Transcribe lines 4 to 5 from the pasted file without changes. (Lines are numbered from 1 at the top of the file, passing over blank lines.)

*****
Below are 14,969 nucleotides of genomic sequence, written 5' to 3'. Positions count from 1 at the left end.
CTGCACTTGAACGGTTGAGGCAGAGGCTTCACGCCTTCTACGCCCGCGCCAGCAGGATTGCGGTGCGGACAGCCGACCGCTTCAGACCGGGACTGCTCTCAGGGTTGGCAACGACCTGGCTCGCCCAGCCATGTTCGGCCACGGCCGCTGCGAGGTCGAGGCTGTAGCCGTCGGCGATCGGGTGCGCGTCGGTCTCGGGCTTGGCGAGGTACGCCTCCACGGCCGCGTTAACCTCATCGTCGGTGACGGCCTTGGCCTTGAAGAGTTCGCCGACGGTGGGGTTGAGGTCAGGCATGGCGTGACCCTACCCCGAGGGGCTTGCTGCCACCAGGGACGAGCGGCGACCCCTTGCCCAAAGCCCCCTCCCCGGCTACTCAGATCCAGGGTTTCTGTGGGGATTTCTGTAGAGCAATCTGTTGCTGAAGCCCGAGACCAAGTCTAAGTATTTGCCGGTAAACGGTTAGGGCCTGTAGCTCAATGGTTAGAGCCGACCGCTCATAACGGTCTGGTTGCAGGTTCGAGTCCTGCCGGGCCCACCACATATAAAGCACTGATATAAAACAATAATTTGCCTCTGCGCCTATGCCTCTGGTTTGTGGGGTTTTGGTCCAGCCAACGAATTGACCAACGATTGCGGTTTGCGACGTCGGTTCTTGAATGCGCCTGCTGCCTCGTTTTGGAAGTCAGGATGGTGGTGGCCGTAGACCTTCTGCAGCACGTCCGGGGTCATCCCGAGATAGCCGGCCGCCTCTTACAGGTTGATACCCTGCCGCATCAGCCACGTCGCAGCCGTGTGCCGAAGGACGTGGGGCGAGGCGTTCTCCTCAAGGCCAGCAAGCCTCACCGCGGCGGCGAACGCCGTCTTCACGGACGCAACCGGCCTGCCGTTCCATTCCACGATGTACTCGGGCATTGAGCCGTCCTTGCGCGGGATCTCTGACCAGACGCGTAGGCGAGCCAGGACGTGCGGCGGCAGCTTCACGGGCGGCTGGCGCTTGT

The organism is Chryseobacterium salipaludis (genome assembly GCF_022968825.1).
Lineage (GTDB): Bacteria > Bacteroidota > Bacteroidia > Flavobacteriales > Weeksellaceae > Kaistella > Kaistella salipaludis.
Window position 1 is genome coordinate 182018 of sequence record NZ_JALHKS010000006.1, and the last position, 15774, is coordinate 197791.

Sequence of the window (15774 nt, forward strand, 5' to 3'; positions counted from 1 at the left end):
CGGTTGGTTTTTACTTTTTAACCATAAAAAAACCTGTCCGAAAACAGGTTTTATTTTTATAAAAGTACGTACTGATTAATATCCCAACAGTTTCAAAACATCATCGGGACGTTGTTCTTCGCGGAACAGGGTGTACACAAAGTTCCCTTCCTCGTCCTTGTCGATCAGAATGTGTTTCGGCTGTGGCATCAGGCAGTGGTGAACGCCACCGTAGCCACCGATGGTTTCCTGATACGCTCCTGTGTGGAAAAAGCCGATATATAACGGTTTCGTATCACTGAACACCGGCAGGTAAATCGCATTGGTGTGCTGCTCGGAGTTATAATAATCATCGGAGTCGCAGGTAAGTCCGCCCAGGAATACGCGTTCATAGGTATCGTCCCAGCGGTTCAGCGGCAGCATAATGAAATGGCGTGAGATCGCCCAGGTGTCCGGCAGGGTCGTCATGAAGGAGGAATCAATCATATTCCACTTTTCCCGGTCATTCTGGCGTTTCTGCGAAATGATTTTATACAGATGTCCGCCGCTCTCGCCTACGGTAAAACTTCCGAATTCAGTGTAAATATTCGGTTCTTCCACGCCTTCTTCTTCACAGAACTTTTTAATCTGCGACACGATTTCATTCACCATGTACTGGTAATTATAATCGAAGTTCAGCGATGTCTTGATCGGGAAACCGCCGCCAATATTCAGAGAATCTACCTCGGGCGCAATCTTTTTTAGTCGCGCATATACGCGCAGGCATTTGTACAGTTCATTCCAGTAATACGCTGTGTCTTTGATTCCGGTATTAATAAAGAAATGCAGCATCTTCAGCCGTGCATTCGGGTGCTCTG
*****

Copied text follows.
Lineage (GTDB): Bacteria > Bacteroidota > Bacteroidia > Flavobacteriales > Weeksellaceae > Kaistella > Kaistella salipaludis.
Window position 1 is genome coordinate 182018 of sequence record NZ_JALHKS010000006.1, and the last position, 15774, is coordinate 197791.